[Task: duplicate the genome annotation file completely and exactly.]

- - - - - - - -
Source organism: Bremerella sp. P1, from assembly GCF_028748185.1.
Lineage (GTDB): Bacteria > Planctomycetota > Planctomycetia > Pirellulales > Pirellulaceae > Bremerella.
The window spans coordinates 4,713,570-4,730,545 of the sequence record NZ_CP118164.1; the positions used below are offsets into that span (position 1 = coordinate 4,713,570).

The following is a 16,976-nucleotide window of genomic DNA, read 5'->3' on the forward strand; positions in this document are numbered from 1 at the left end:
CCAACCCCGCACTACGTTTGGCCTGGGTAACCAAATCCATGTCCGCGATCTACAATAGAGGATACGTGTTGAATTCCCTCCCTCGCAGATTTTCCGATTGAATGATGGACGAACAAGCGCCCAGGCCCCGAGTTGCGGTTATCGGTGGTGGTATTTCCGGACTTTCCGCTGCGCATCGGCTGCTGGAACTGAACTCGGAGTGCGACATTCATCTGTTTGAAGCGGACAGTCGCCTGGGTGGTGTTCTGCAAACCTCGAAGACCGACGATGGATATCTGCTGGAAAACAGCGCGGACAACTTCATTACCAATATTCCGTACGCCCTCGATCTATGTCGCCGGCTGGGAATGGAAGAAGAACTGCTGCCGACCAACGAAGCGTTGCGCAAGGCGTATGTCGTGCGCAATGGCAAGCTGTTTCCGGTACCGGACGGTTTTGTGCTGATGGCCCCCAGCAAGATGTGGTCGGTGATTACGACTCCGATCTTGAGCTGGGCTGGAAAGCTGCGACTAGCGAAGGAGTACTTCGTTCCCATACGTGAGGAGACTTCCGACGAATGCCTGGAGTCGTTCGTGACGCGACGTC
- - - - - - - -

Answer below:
Source organism: Bremerella sp. P1, from assembly GCF_028748185.1.
Lineage (GTDB): Bacteria > Planctomycetota > Planctomycetia > Pirellulales > Pirellulaceae > Bremerella.
The window spans coordinates 4,713,570-4,730,545 of the sequence record NZ_CP118164.1; the positions used below are offsets into that span (position 1 = coordinate 4,713,570).

The following is a 16,976-nucleotide window of genomic DNA, read 5'->3' on the forward strand; positions in this document are numbered from 1 at the left end:
CCAACCCCGCACTACGTTTGGCCTGGGTAACCAAATCCATGTCCGCGATCTACAATAGAGGATACGTGTTGAATTCCCTCCCTCGCAGATTTTCCGATTGAATGATGGACGAACAAGCGCCCAGGCCCCGAGTTGCGGTTATCGGTGGTGGTATTTCCGGACTTTCCGCTGCGCATCGGCTGCTGGAACTGAACTCGGAGTGCGACATTCATCTGTTTGAAGCGGACAGTCGCCTGGGTGGTGTTCTGCAAACCTCGAAGACCGACGATGGATATCTGCTGGAAAACAGCGCGGACAACTTCATTACCAATATTCCGTACGCCCTCGATCTATGTCGCCGGCTGGGAATGGAAGAAGAACTGCTGCCGACCAACGAAGCGTTGCGCAAGGCGTATGTCGTGCGCAATGGCAAGCTGTTTCCGGTACCGGACGGTTTTGTGCTGATGGCCCCCAGCAAGATGTGGTCGGTGATTACGACTCCGATCTTGAGCTGGGCTGGAAAGCTGCGACTAGCGAAGGAGTACTTCGTTCCCATACGTGAGGAGACTTCCGACGAATGCCTGGAGTCGTTCGTGACGCGACGTC